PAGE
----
Why this is about money more then health, Part Deux...
Legislators call for responsible dioxin strategy in Midland
LANSING – State and federal legislators are calling on the Michigan Department of Environmental Quality to take a more responsible approach to dealing with dioxin levels in Midland.
Legislation in the state Senate and House calls on the DEQ to keep the action level for dioxin at the federal rate of 1,000 parts per trillion until there is compelling evidence that a reduction is necessary. Senate Bill 1276 and House Bill 5963 were introduced today.
“The health of our families and our neighbors has to be our primary concern” said state Sen. Tony Stamas, R-Midland. “This legislation is consistent with federal guidelines, which are based on measurable factors such as the health of the community. Decisions must be based on sound science.”
At a community meeting held Wednesday, the DEQ discussed with residents its plans to re-test Midland soils for levels of dioxin contamination. The DEQ’s dioxin action level for residential areas is 90 parts per trillion. Properties that test at levels higher than that would be labeled “facilities.” Properties not tested, but within areas expected to be contaminated, also would receive the label.
“Given what’s at stake in terms of the public health and economic health of Midland, we need to be cautious,” said Senate Majority Leader Ken Sikkema, R-Wyoming. “The DEQ should take into account health concerns that are based on real science and not just make an arbitrary decision without considering all the facts.”
The University of Michigan plans to launch a comprehensive health study on dioxin exposure in July. The study is expected to be completed in 18 to 24 months.
“Dioxin is not a new issue for those of us who live in Midland, who grew up here and who are raising our children here; and nothing is more important to us than protecting the safety and health of our families,” said U.S. Rep. Dave Camp, R-Midland. “We are all anxious to find out at what point excessive levels of dioxin become dangerous. However, the governor and her DEQ have no plan to answer that question – only a plan to dig up our yards and devalue our property. Scientists at the EPA are less than two years away from issuing updated dioxin regulations based on an exhaustive new study. We need to let these scientists complete their work, and we need to move forward with a comprehensive health study.”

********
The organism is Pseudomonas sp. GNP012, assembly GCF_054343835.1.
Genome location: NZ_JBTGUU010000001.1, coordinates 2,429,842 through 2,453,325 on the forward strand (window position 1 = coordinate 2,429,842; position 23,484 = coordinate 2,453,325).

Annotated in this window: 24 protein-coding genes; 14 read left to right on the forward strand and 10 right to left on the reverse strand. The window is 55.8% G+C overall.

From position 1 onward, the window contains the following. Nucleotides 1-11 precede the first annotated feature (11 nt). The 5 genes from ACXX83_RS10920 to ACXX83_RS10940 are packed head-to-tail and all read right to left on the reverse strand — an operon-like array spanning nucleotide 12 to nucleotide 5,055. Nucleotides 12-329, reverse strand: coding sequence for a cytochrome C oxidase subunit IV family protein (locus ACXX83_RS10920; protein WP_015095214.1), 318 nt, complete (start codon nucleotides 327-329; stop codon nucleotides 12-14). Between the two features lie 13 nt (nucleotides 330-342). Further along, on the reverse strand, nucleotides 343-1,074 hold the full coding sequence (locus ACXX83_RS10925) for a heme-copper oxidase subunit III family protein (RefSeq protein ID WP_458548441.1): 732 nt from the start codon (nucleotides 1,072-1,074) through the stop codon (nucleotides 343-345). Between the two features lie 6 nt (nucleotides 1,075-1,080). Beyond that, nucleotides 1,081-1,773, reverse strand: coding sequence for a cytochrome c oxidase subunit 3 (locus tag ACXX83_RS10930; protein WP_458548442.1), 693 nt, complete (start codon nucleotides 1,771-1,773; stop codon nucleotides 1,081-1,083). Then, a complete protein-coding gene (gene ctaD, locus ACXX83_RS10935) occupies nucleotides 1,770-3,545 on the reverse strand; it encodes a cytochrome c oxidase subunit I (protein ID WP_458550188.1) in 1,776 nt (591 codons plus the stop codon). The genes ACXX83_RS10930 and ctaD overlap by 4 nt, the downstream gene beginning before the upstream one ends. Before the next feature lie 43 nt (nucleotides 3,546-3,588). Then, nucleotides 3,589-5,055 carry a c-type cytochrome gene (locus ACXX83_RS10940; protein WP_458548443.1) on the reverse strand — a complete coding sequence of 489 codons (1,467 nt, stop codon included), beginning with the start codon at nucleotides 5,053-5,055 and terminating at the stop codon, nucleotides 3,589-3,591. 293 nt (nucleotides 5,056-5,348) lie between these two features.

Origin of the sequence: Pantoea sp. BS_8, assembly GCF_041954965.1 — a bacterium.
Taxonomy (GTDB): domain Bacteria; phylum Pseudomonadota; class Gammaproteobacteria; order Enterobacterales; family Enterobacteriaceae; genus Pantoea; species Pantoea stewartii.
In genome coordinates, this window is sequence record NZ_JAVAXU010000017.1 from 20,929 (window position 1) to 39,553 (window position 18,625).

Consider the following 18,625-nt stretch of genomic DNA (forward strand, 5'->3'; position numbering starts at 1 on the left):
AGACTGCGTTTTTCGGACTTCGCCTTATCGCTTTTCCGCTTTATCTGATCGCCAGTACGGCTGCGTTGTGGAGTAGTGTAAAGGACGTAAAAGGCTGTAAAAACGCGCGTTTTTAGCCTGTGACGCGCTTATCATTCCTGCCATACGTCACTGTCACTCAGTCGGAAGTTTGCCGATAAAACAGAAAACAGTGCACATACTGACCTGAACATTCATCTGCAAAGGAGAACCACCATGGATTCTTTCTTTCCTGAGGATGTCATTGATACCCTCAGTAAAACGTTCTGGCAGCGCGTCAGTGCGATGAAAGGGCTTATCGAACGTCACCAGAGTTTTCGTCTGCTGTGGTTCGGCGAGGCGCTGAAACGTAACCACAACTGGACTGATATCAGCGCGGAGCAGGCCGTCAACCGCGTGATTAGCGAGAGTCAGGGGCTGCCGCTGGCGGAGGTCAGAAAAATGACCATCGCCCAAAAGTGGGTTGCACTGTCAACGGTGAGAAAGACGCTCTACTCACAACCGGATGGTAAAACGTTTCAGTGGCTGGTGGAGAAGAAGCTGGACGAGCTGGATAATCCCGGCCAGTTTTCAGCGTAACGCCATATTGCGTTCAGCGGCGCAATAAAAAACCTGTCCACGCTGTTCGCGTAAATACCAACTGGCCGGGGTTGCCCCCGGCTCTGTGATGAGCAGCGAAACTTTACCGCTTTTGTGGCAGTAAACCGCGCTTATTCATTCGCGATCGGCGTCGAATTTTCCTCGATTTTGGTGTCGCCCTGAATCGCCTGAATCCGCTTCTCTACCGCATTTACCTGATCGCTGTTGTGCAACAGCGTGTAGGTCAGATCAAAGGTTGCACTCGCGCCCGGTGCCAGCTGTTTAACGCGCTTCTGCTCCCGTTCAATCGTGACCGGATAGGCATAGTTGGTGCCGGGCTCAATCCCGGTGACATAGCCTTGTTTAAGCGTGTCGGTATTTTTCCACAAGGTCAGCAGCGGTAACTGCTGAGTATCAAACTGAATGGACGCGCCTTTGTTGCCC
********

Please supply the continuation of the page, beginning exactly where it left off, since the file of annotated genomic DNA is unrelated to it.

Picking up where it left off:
State House Speaker Rick Johnson, R-Leroy, and state Rep. John Moolenaar, R-Midland, also urged a responsible approach to addressing dioxin in Midland.
“Residents in this area have worked their entire lives to build homes and create a comfortable existence,” Johnson said. “We must make sure the DEQ doesn't unnecessarily threaten thousands of people's livelihoods by virtue of some questionable bureaucratic label.”
Moolenaar, a Midland resident, also expressed concern over the DEQ’s aggressive plan and the long-term implications it could have on Midland.
“As a father raising six children here, I believe it is important to protect the public health of our families using good sound science and sound judgment. Enforcing the federal guidelines, with a health study guiding our efforts, is responsible and in the best interest of mid-Michigan,” Moolenaar said. “Implementing such an aggressive DEQ rule without the research to back it up has the potential to devastate our economy and the quality of life residents now enjoy.” ###
What I find offensive is people that obviously have no ethics and definate questionable ethics, are telling me that I'm what is important to them and that the millions that Dow ladles on them and their cohorts in government doesn't matter tot hem. Uh huh... I may have been born at night, but it wasn't last night...
There is no doubt that if the testing in Midland goes bad for Dow, the resulting cleanup will cost millions and millions of dollars. Money that would interfere with the Dow bottom line and cause those dividends to decrease and that stock to be of far less value.
Who do they work for when they support legislation like this? It's not the people living in the pollution from Dow Chemical! These politicians are basically being paid to not care. Meanwhile, Dow could walk away from this, like they did in the 80's.
Oh, and the bolded areas in the press release highlight examples of industry buzzwords that are used to either mislead the public or to imply some kind of agenda...
Beware of the person in politics that claims to not have an agenda...
More to come...